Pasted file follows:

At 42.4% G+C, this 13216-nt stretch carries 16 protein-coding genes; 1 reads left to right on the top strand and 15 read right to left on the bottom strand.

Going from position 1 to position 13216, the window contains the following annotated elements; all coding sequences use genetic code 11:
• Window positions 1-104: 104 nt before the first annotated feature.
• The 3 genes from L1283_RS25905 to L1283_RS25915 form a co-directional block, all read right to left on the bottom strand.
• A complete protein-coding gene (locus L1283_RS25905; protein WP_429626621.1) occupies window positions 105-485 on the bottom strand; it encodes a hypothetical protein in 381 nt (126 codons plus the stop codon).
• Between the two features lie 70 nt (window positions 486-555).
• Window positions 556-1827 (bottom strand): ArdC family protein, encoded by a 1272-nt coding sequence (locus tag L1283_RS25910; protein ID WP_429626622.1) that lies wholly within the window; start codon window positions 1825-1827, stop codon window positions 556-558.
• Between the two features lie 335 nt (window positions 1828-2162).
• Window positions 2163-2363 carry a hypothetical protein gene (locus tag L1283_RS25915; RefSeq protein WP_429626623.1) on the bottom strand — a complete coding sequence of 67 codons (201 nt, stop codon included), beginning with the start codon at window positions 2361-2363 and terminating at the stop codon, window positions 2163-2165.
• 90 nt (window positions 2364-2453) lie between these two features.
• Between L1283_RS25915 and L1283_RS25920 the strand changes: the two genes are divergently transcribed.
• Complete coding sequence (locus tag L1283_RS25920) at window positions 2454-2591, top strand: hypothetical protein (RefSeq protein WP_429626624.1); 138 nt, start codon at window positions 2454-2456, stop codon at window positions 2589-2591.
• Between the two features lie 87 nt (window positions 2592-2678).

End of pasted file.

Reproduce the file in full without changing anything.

At 42.4% G+C, this 13216-nt stretch carries 16 protein-coding genes; 1 reads left to right on the top strand and 15 read right to left on the bottom strand.

Going from position 1 to position 13216, the window contains the following annotated elements; all coding sequences use genetic code 11:
• Window positions 1-104: 104 nt before the first annotated feature.
• The 3 genes from L1283_RS25905 to L1283_RS25915 form a co-directional block, all read right to left on the bottom strand.
• A complete protein-coding gene (locus L1283_RS25905; protein WP_429626621.1) occupies window positions 105-485 on the bottom strand; it encodes a hypothetical protein in 381 nt (126 codons plus the stop codon).
• Between the two features lie 70 nt (window positions 486-555).
• Window positions 556-1827 (bottom strand): ArdC family protein, encoded by a 1272-nt coding sequence (locus tag L1283_RS25910; protein ID WP_429626622.1) that lies wholly within the window; start codon window positions 1825-1827, stop codon window positions 556-558.
• Between the two features lie 335 nt (window positions 1828-2162).
• Window positions 2163-2363 carry a hypothetical protein gene (locus tag L1283_RS25915; RefSeq protein WP_429626623.1) on the bottom strand — a complete coding sequence of 67 codons (201 nt, stop codon included), beginning with the start codon at window positions 2361-2363 and terminating at the stop codon, window positions 2163-2165.
• 90 nt (window positions 2364-2453) lie between these two features.
• Between L1283_RS25915 and L1283_RS25920 the strand changes: the two genes are divergently transcribed.
• Complete coding sequence (locus tag L1283_RS25920) at window positions 2454-2591, top strand: hypothetical protein (RefSeq protein WP_429626624.1); 138 nt, start codon at window positions 2454-2456, stop codon at window positions 2589-2591.
• Between the two features lie 87 nt (window positions 2592-2678).